Heading out for their holiday shopping in Cornwall are, in back from left, Lise Irwin and Leslie Ouderkirk (Kids Korner), and Barbara Leduc (Mrs. B’s Gifts and Home Décor) and up front are Linda Arsenault-Graham (Nav Spa) and John Locke (Fence Depot).
Shopping local this holiday season benefits the Cornwall economy in a variety of ways that stretch beyond the bottom line for area businesses.
The 2018 Shop Local campaign launched today by the Cornwall Economic Development Department, Cornwall and Area Chamber of Commerce, as well as the Downtown and Le Village Business Improvement Areas (BIAs), highlights the fact that our local arts community, health care programs, minor sports and charitable agencies all benefit from investment by small business.
Without the support of consumers, many of these small businesses would be unable to partner on worthwhile projects that make our community a great place to work, live and play.
“Our small businesses employ hundreds of local people and give back to the community by supporting the arts community and charitable organizations,” says Rory McLennan, president of the chamber. “Likewise support for local health care and sports programs is crucially important. We hope that area residents will return the favour by continuing to support our local stores and restaurants.”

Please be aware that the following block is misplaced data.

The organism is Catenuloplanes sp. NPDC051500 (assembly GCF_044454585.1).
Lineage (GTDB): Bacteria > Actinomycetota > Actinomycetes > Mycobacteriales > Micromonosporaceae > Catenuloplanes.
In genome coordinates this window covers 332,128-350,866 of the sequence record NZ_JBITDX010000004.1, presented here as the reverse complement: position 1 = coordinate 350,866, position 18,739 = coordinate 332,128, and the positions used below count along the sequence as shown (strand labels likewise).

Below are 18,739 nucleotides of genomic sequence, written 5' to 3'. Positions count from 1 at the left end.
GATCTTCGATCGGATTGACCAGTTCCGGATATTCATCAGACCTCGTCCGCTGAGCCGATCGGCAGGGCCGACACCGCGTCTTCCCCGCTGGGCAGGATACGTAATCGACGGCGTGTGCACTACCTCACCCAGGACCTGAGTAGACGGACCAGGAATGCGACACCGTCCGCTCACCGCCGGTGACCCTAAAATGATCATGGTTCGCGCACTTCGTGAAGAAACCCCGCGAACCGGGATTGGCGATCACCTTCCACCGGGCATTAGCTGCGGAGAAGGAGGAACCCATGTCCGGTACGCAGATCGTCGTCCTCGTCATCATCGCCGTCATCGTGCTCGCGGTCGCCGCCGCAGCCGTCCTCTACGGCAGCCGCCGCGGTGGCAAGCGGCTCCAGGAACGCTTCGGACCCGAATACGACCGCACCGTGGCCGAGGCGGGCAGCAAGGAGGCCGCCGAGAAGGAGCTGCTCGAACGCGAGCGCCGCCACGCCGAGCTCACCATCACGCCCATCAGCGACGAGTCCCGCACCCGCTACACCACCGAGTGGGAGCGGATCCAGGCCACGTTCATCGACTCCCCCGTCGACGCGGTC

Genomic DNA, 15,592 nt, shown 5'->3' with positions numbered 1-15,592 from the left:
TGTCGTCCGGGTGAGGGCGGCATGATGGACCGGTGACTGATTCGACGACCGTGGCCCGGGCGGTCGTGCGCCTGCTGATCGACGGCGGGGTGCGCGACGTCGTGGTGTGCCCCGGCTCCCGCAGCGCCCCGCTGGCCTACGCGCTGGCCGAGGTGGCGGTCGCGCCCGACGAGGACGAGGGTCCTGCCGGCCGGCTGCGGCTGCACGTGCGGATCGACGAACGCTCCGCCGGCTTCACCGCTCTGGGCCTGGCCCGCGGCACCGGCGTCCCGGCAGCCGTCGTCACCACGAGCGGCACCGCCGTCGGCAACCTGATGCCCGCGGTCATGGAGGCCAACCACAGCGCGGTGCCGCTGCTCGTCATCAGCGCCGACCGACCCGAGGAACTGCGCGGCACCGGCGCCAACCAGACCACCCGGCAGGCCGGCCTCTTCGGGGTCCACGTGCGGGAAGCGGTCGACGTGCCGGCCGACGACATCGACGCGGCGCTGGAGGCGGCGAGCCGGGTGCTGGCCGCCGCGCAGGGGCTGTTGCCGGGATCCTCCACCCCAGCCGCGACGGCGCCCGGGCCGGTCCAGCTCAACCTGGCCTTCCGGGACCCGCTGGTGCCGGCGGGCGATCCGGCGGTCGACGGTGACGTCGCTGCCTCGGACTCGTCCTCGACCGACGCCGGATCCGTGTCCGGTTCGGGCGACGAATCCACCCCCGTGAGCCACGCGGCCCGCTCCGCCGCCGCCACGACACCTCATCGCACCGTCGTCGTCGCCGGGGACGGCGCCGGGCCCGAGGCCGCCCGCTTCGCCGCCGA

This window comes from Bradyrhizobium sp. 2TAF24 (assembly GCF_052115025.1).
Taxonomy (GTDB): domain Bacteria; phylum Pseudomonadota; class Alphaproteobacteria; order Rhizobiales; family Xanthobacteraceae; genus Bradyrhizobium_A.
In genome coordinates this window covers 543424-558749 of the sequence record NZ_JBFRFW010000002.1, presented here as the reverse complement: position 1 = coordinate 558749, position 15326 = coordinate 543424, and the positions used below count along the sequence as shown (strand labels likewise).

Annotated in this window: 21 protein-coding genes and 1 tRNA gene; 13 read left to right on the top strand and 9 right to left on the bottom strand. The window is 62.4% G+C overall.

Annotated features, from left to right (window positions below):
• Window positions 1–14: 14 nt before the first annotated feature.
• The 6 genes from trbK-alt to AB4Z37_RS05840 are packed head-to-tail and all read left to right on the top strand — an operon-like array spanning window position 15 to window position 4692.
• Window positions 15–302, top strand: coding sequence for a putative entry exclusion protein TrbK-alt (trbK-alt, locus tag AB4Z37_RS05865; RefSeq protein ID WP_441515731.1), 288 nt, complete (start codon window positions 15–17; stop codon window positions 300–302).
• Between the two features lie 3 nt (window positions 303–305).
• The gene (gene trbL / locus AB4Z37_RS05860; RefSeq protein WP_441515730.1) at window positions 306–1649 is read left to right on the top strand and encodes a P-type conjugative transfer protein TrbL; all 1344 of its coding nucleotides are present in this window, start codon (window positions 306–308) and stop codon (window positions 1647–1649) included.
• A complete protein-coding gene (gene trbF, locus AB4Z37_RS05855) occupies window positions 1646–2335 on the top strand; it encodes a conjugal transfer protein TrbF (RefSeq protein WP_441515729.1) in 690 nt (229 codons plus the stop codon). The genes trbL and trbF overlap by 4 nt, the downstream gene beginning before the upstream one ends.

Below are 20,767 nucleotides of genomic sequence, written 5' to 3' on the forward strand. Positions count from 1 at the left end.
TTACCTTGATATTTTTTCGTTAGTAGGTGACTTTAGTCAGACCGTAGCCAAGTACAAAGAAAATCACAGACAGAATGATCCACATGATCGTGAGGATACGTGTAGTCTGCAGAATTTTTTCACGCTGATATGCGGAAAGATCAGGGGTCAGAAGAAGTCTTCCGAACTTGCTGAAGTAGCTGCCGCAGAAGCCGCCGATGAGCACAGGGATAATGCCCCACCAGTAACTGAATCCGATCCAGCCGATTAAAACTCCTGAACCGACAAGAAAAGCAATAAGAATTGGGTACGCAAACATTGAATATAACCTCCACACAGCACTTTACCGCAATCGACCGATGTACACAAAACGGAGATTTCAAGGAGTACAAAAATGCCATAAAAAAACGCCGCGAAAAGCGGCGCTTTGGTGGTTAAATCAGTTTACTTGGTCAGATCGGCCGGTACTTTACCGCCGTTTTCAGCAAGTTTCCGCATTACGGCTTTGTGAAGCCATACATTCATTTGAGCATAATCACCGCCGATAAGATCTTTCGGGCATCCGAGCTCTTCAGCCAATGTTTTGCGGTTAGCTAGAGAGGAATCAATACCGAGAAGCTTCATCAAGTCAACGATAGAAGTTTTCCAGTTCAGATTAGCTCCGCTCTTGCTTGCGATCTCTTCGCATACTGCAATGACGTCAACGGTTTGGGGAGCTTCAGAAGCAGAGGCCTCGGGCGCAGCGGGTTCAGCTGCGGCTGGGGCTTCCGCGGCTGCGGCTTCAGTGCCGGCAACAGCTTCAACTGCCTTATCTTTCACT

The 2018 Shop Local campaign will be highlighted via radio, social media and print publications and encourage residents to think about supporting a local enterprise when it comes to holiday purchases. Popular ‘be.local.’ t-shirts are being produced, available at both the Cornwall and Area Chamber of Commerce (113 Second Street East) and the municipal economic development department (100 Water Street in the civic complex) for $20.
A Facebook contest, hosted at the ‘We Shop in Cornwall’ page, encourages shoppers to post a picture of themselves supporting a local business. Those who post pictures will have their names entered into a draw to win $500 towards their shop local purchases in the City of Cornwall.
Every dollar that is spent locally supports the local economy, including wages and commerce.
Online shopping may seem attractive, but many shoppers do not realize that the majority of dollars spent with ecommerce merchants offer little to no value to the Canadian economy as many goods are coming from international fulfillment centres.
“Local merchants can quickly bring in a product that you have found online, or may already have it in the store,” says Todd Lihou, Centretown Coordinator with Heart of the City. “Shopping locally also makes it easier to exchange, repair or return a product.”
More details on the shop local campaign will be available on the local websites, as well as on social media, over the coming weeks.